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People v. Cantu

OPINION FILED DECEMBER 10, 1979.

THE PEOPLE OF THE STATE OF ILLINOIS, PLAINTIFF-APPELLEE,

v.

JULIO CANTU, DEFENDANT-APPELLANT.



APPEAL from the Circuit Court of Cook County; the Hon. ROBERT L. MASSEY, Judge, presiding.

MR. JUSTICE MCGLOON DELIVERED THE OPINION OF THE COURT:

Defendant, Julio Cantu, was charged by information with the offenses of attempt murder, armed violence, aggravated battery with a deadly weapon, aggravated battery causing great bodily harm, aggravated battery causing permanent disability and aggravated battery causing permanent disfigurement. After a bench trial, defendant was found guilty of aggravated battery with a deadly weapon, aggravated battery causing great bodily harm and aggravated battery causing permanent disfigurement, and sentenced to three years in the penitentiary. Defendant appeals.

On appeal defendant contends that (1) the trial court erred by allowing the main defense witness Angelita Ledesma to invoke the constitutional right against self-incrimination after the witness had waived that right by testifying to incriminating facts; (2) the trial court overstepped the bounds of neutrality by inducing the witness to invoke her right; (3) the trial court further erred when it denied the motion for a new trial by refusing to receive a written, sworn statement of Angelita Ledesma; (4) the trial court erred on denying the motion for a new trial by not hearing the testimony of Angelita Ledesma; and (5) the State failed to produce evidence of guilt beyond a reasonable doubt.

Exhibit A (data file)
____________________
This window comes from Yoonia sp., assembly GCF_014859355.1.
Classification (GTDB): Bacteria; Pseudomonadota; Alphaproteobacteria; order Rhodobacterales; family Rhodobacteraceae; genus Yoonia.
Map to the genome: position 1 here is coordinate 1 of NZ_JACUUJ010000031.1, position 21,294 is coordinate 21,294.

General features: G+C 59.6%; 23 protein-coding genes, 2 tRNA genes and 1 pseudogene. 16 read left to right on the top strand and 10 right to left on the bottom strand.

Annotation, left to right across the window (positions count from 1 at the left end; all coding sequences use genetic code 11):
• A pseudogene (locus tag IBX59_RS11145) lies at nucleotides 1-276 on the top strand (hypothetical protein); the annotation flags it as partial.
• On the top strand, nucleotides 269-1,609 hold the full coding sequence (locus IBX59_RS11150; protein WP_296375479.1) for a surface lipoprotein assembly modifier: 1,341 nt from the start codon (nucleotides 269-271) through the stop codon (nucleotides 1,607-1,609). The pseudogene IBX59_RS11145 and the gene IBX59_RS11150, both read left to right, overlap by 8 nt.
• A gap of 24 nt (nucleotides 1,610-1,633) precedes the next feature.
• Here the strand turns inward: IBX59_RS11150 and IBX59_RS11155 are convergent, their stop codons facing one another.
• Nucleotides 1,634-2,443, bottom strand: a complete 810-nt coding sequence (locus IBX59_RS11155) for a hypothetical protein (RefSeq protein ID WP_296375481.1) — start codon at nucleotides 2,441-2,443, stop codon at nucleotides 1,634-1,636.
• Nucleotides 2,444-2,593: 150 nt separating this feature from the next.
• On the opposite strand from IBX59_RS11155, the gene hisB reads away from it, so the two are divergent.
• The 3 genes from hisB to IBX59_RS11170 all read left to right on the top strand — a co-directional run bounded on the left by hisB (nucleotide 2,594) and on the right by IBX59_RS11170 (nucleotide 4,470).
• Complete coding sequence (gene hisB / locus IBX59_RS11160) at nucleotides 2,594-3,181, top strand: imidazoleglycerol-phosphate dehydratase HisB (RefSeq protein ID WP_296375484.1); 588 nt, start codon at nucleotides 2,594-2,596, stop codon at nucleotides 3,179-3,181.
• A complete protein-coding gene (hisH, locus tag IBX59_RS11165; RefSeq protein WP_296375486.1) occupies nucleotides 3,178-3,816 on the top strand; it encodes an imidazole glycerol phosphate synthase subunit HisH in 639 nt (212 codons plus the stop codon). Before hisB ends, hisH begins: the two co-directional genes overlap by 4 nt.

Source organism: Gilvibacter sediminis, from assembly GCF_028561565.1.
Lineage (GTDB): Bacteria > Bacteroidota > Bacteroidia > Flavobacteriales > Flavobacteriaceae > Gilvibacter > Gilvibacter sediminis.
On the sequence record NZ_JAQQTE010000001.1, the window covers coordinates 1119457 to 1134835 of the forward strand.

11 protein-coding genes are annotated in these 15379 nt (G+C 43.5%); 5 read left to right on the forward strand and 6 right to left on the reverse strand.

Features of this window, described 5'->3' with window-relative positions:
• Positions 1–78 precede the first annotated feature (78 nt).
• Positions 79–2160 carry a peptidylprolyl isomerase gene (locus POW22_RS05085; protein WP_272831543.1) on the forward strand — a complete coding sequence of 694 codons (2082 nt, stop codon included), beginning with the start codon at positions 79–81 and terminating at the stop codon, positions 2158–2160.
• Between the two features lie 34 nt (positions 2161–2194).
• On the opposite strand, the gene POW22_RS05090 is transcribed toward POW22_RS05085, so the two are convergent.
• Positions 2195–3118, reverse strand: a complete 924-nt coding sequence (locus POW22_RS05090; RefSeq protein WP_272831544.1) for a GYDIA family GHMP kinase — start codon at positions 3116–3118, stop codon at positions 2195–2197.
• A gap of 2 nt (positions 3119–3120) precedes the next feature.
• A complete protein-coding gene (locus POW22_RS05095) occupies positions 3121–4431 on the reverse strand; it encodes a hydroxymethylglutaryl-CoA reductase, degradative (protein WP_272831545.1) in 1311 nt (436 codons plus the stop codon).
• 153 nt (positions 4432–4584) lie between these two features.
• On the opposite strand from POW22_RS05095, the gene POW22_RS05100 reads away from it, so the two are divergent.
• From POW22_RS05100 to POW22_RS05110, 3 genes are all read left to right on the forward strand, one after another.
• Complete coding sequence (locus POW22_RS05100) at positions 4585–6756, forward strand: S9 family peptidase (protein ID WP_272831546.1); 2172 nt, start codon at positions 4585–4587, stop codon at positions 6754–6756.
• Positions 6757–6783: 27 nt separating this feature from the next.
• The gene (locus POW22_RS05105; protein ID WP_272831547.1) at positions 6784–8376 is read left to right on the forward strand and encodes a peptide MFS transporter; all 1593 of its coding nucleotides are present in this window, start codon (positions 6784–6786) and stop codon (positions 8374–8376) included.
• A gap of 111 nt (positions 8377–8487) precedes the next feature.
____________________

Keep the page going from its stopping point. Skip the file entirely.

We reverse and remand.

On February 7, 1977, Luis Hernandez received a gunshot wound to his left eye while patronizing the Rainbow Lounge. One of several shots fired from outside the lounge struck him in the left eye, causing him to lose that eye. A glass eye was inserted, but the bullet remains behind it.

The State's witness Juan Barriga testified that on the night of the shooting he went to the Rainbow Lounge with three friends. They left the tavern at approximately 1:55 a.m. At that time he saw defendant, Julio Cantu, leave the lounge with a woman, later identified as Angelita Ledesma. Barriga testified that he saw the woman and defendant walk to a car which was parked approximately 50 feet away. The woman entered the car, got a gun, and fired two shots outside the car into the air. He testified that the defendant entered the car on the driver's side at the time the shots were fired, took the gun from the woman, and fired the gun four times in the direction of the lounge. Upon questioning by the court, Barriga testified that he fell to the ground face down when the defendant pointed the gun and was therefore unable to see anything after the shots were fired.

The testimony of the next State's witness, Officer Rene Hidalgo, revealed that Officers Hidalgo and Jesse Camarena curbed a vehicle occupied by the defendant and Angelita Ledesma. The officers transported the occupants to different police stations. Ms. Ledesma exercised her right to remain silent while en route to the station, but later spoke to the officers regarding the events after being advised of her rights.